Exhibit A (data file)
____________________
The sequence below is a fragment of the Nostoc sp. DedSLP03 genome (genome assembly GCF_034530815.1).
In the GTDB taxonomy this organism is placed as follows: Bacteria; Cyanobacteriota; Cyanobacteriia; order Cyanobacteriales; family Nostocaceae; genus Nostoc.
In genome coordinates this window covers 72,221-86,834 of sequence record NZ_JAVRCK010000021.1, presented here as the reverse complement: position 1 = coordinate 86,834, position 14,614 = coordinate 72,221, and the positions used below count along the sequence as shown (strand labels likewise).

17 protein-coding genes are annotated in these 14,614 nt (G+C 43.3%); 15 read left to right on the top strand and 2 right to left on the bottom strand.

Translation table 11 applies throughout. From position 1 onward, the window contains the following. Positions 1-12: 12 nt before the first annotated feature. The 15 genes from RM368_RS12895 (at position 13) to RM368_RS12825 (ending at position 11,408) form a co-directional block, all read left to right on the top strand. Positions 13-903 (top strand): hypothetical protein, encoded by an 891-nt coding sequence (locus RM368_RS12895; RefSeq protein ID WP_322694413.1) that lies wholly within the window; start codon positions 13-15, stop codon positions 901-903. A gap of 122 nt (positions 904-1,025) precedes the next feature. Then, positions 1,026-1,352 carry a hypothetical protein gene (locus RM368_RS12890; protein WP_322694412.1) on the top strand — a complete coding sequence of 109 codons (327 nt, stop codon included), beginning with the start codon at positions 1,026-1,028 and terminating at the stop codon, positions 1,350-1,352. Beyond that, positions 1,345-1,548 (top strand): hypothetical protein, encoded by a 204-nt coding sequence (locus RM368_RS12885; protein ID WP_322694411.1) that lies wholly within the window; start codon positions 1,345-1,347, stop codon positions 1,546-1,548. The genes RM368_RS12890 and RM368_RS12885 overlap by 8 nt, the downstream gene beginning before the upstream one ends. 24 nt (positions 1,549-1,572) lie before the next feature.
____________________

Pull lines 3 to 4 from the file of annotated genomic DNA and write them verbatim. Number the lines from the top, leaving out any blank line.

In genome coordinates this window covers 72,221-86,834 of sequence record NZ_JAVRCK010000021.1, presented here as the reverse complement: position 1 = coordinate 86,834, position 14,614 = coordinate 72,221, and the positions used below count along the sequence as shown (strand labels likewise).

17 protein-coding genes are annotated in these 14,614 nt (G+C 43.3%); 15 read left to right on the top strand and 2 right to left on the bottom strand.